There’s no shortage of lessons for us to learn from the unfolding Mylan scandal. It’s practically a study in the consequences of an uncompetitive market and bureaucratic cynicism. Among all the take-aways from this episode, there’s one thing that stands out as particularly interesting: the value inferior products offer consumers.
That sounds a bit counterintuitive. We typically think of inferiorities as something to be eliminated. But in many cases the presence of inferior goods–economically defined as goods for which demand increases when a consumer’s income drops–is actually beneficial, relative to their absence.
Before I talk about how this applies to the EpiPen, I have a confession to make:
I don’t have the latest iPhone.
I don’t even have the oldest iPhone. I have a Samsung Galaxy Light.
It overheats easily, has abysmal battery life, and sends snapchats that look like flipbooks. It hangs up during calls and will never catch a single Pokémon. I once tried to purge my text archive and it took over 12 hours.
Why do I own a device that’s so pathetic by modern standards? It’s a question of personal priorities and resources. I don’t care enough about the add-ons to spend $400 on a phone: a decision surely influenced by the fact that I don’t make that much money.
And yet, even though my phone is undeniably of poorer quality than the phones of my peers, I am much better for it. If I were to disappear tomorrow, say, because someone outlawed suboptimal cell phones, I’d be upset. I would probably end up buying an iPhone, but if I didn’t have the money, I might end up without a cell phone altogether.
So what’s the scrappy alternative (the Galaxy Light, if you will) to the EpiPen? Well, we don’t know–it’s not allowed to exist.
The FDA has the power of deciding what products consumers can and can’t access. In the case of EpiPen substitutes, as well as others, it’s imposed onerous hurdles to market entry that have severely limited anyone’s ability to compete with Mylan. The Wall Street Journal writes:
But no company has been able to do so to the FDA’s satisfaction. Last year Sanofi withdrew an EpiPen rival called Auvi-Q that was introduced in 2013, after merely 26 cases in which the device malfunctioned and delivered an inaccurate dose. Though the recall was voluntary and the FDA process is not transparent, such extraordinary actions are never done without agency involvement. This suggests a regulatory motive other than patient safety.
Then in February the FDA rejected Teva’s generic EpiPen application. In June the FDA required a San Diego-based company called Adamis to expand patient trials and reliability studies for still another auto-injector rival.
Let’s be charitable and ignore that Mylan spent over $2 million lobbying in Washington in 2015. FDA risk aversion, noble or otherwise, is still hurting consumers by leaving them with fewer options and higher prices.
While the FDA has a preference (and every political incentive) for extreme vetting, it may be that some consumers of epinephrine prefer a less expensive, if less tested, model of injector.
Assuming that consumers have the same priorities as their legislators is a mistake of arrogance, and a costly one. A study by Tufts University in 2014 put the cost of getting a drug through to market at $2.56 billion–$1.4 in out-of-pocket expenses and $1.16 in time costs (the forgone ROI of that $1.4 billion over the time the approval process took).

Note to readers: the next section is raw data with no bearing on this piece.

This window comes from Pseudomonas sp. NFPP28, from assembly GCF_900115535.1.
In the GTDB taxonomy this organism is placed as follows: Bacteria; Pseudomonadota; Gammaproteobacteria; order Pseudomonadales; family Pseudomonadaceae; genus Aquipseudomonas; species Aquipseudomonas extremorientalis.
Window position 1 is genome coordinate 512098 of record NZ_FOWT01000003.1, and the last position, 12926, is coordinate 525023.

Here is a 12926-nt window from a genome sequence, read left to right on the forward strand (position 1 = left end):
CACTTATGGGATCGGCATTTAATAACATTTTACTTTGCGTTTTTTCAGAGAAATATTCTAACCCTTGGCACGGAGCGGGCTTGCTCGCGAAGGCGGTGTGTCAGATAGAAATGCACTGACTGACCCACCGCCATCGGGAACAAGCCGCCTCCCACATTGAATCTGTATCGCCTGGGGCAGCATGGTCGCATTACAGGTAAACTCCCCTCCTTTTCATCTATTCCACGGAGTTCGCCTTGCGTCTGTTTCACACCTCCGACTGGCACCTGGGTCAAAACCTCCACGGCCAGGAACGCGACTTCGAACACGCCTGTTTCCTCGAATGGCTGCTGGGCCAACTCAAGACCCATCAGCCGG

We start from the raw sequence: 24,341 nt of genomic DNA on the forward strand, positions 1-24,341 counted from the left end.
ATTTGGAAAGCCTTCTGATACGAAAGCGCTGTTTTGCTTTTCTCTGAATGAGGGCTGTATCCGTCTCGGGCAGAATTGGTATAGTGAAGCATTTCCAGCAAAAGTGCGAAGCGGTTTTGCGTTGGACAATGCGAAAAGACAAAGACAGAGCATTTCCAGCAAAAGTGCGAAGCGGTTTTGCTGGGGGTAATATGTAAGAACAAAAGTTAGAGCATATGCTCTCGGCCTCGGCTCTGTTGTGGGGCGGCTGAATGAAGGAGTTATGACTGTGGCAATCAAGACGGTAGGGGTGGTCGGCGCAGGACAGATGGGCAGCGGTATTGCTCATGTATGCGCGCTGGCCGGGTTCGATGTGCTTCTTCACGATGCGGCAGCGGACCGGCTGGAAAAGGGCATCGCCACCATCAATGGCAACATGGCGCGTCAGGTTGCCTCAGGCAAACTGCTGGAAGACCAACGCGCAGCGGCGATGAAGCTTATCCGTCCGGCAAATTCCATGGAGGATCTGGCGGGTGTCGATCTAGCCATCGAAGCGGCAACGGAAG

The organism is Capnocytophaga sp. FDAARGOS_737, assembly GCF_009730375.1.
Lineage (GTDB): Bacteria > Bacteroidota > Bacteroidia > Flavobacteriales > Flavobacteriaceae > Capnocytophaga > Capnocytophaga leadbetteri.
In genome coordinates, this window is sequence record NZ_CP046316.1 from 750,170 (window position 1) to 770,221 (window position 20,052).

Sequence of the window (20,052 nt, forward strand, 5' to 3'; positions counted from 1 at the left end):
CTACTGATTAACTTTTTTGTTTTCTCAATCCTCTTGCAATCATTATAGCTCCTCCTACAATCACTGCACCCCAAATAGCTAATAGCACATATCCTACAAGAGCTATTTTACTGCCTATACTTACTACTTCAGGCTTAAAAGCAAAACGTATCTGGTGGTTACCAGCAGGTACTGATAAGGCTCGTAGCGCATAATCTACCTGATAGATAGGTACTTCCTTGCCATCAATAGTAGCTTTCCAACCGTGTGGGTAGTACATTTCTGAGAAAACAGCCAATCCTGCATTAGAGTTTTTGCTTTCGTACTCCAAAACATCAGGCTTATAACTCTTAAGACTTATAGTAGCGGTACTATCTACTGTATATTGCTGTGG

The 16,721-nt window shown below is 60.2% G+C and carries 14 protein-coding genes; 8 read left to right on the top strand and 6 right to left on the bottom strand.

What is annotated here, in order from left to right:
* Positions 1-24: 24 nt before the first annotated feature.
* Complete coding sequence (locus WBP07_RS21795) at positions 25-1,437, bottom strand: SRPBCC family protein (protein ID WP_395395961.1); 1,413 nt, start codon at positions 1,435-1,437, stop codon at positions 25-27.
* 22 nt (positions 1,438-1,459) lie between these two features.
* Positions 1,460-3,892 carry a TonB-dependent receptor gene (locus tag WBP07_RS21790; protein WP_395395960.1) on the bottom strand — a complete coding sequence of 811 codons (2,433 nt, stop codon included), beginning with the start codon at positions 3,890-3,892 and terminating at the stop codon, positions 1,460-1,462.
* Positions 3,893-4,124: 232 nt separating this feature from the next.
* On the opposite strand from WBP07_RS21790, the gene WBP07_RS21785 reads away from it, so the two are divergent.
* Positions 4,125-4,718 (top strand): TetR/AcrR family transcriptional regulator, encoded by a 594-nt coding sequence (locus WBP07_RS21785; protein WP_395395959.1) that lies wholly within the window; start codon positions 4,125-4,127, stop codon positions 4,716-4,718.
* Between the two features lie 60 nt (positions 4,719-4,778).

There are reasons people buy lower-quality products. Sometimes it’s a question of personal priorities, sometimes one of finance. The reluctance to acknowledge that this is as true in healthcare as any other marketplace is wrongheaded, though understandable given human emotion and that people’s health is at stake.
But the rules governing price and availability aren’t swayed by emotion. If we want EpiPens to be less expensive, we need to let more people try to make them, even if that involves some measure of risk. Excessive caution carries risk as well: by implementing such harsh standards, the FDA has ensured that the only product remaining is not only highly effective, but also highly expensive.
Rather than accept that there exists a continuum of quality in healthcare products, as with everything, epinephrine users are forced by regulation to use the best or nothing. Because of the diffuse nature of healthcare expenses, this kind of action raises prices across the board and inhibits the development of more efficient products.
Cell phones, even smartphones, are ubiquitous today and generally affordable. When they first came out, they were strictly the province of the wealthy. The same goes for cars, HD televisions, and most other technology.
Someone like me can afford those things today because lots of different producers were able to compete against each other and figure out how to give people more for less. If, when the iPhone came out, all following smartphones were to be held to the same standards, it’s almost certain that there would have been less people making smartphones, fewer models to choose from, and that the ones that did exist would be markedly more expensive and less innovative, due to reduced competition.
Yes, it makes sense to worry about the quality of medical devices that people are using, and yes, the FDA (or something like it) can be useful in that regard. But it also makes sense to concern ourselves with the availability of those same devices. Climbing healthcare costs are dangerous, too.